Tristan’s eyes go wide, then dart to the door. “I can’t,” he whispers, climbing out of bed and opening the window. “Go, you have to go!”
Without hesitation, Mag flings herself out, the ancient wood window frame pulling itself to pieces to support her descent. She lands in a whirl of splinters and runs.
Every morning, she feeds the pigs whatever scrap of faery is left from his nightly experiments. This morning, she sees, the poor creature was a lesser stone fae, her fine features twisted and flayed. Mag studies her only for a moment before tipping the corpse into the pen.
Feed you to your own pigs, she thinks. Piece by piece, from the little toe up, and you won’t sleep till they’ve devoured every piece of you.
Every morning, she cleans the dungeons of the faery-hunter. First the ceiling, then the walls, then the implements. She lingers over every blade, caressing it wistfully. She polishes one, then sets it in the light, admiring its glittering malice. Like butter, Mag thinks, then cocks her head as the distant chime of a bell rings out. There are no bells on the estate, not even to call the servants. Even on his own land, the Lord Wormfood didn’t want to scare away his prey.
This, then, is something new. Mag sets the knives aside and follows the sound, which calls so sweetly. It tugs her feet up the countless steps to a tower she’s never been to, not even when he’d commanded her to clean the castle with a rag made of her own skin. She’d assumed it to be yet another of his endless torture chambers, but now, nearing the top, she suspects otherwise. A breeze touches her face, brushing dirt away with gentle fingers, and Mag finds herself in front of a door. At the top is perched a tiny copper bell, so worn with age that it has no business ringing so clearly. She looks closer, pressing herself against the door until it drives splinters into her bare palms and arms, climbs up until the tip of her nose brushes cool metal. The clapper had once been welded to the side, and Mag pushes her little finger inside to feel the small knot of metal.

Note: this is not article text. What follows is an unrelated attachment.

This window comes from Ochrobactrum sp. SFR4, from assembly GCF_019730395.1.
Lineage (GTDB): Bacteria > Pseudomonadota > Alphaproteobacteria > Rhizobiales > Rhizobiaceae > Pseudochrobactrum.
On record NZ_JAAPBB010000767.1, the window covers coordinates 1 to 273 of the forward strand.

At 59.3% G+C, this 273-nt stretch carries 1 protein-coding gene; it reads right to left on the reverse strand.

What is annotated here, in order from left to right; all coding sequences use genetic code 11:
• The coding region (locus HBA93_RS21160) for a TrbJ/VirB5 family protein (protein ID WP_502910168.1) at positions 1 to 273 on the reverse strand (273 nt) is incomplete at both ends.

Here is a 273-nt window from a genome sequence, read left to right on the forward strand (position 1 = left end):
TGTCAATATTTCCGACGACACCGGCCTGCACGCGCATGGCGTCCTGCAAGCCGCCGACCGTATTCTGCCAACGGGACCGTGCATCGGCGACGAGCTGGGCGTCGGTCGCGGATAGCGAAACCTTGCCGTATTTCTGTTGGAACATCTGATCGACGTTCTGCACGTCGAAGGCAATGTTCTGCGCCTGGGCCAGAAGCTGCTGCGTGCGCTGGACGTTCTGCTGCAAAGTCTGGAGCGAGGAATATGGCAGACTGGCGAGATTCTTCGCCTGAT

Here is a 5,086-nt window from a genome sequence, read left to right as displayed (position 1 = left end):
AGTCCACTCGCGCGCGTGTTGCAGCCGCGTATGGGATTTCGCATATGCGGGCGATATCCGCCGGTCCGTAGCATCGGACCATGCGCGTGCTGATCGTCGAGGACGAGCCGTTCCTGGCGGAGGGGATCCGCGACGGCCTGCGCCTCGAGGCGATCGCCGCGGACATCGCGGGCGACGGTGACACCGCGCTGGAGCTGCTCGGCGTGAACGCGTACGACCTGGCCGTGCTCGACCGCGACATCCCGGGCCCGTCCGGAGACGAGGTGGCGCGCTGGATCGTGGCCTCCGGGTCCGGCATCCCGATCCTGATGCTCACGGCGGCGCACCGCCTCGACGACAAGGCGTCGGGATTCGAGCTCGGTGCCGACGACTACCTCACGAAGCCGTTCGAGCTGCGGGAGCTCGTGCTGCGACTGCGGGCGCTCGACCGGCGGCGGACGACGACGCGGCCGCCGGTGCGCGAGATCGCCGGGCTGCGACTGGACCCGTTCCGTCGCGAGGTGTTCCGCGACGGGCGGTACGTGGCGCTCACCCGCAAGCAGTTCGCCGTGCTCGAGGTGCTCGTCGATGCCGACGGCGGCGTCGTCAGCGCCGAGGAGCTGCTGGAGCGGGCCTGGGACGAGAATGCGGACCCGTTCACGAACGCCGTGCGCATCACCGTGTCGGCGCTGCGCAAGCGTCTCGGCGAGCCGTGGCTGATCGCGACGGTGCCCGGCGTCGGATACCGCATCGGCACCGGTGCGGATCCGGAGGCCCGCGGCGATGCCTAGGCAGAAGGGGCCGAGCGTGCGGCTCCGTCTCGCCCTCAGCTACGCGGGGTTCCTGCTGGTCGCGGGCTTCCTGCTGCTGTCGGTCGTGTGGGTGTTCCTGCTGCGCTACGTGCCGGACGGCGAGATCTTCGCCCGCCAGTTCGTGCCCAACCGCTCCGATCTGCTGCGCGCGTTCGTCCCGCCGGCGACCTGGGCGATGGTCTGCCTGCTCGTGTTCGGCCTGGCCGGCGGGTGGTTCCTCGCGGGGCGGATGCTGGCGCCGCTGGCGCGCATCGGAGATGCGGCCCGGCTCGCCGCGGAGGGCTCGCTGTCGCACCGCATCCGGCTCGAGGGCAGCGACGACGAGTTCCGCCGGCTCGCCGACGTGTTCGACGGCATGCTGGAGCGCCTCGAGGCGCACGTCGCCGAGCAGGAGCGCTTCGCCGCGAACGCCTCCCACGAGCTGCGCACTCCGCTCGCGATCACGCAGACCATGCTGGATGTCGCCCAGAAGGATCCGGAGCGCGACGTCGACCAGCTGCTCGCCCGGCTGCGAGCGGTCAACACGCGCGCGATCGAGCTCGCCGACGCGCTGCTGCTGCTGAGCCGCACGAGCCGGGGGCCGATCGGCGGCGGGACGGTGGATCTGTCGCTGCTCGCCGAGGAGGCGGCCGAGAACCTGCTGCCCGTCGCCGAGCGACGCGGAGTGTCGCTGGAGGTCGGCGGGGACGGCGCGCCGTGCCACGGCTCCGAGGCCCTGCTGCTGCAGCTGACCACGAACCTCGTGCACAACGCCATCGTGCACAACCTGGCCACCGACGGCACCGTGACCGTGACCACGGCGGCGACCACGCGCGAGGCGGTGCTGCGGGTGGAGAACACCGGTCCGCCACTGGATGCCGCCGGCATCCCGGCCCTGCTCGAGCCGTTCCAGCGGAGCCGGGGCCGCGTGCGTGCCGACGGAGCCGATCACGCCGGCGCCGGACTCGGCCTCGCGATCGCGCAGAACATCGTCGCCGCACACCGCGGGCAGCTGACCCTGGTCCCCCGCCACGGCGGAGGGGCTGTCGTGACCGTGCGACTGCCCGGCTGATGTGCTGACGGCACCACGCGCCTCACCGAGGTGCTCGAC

What broke this? she wonders, then draws back from the door and pulls it open.
Earth unrolls before her, a distant carpet of forest and moss, tempting her to step out and feel the river on her toes. Instead, Mag looks down. Half of the tower is suddenly missing, like a corpse cut apart with all the gut and bone on display. She looks up.
The missing half looms above her, turned perfectly upside-down. Between the halves, the only connection is the iron weather vane, which has been tied together by stronger hands than any man’s. Mag ties back her sleeves, then climbs out, skittering insect-like over the shingles. An easy leap takes her from one side to the other, and she pulls herself into the rafters above, nails leaving deep gouges in ancient wood.
Mag looks back, discovers the estate has vanished into an angry sea, and grins.
The heart of a faery is a simple thing, in the end, and every now and then she sneaks close to see a glimpse of him. He’s a glittering jewel in high society, handsome and golden. He’s the lantern to her moth.
Mag has no wings anymore. They were stunted by her premature birth, and when one rotted off, she pulled the other herself. She passes easily for human, for a woman of noble if mysterious birth, and it’s simplicity itself to present herself at Tristan’s masquerade. She wears a brass mask and a rose gown, dances with him all night, and leaves. The next night, she wears a gown of thorns and shadows, her mask the silver of the moon. The third, she arrives in a white gown that floats like clouds, her mask a golden sun.
He leans in close that night and whispers, “I missed you, Mag.”
Mag takes a long breath of the sea air as if she means to drink it. She isn’t sea-aligned, is too much connected with the light-dapple of the woods, the sick-sweet taste of sap, but even this is better than the soulless grey of the faery-hunter’s castle. The wind whips her hair into her face, bringing her back to herself. She climbs.
Gravity has always been irrelevant to her, and she isn’t about to pay attention to it now, no matter how stone twists under her fingers. The half-tower does its best to throw her, yearning to dash her against the unforgiving waves, but it was designed to ward off humans. Mag is not and will never be one. She smiles, appreciating the effort.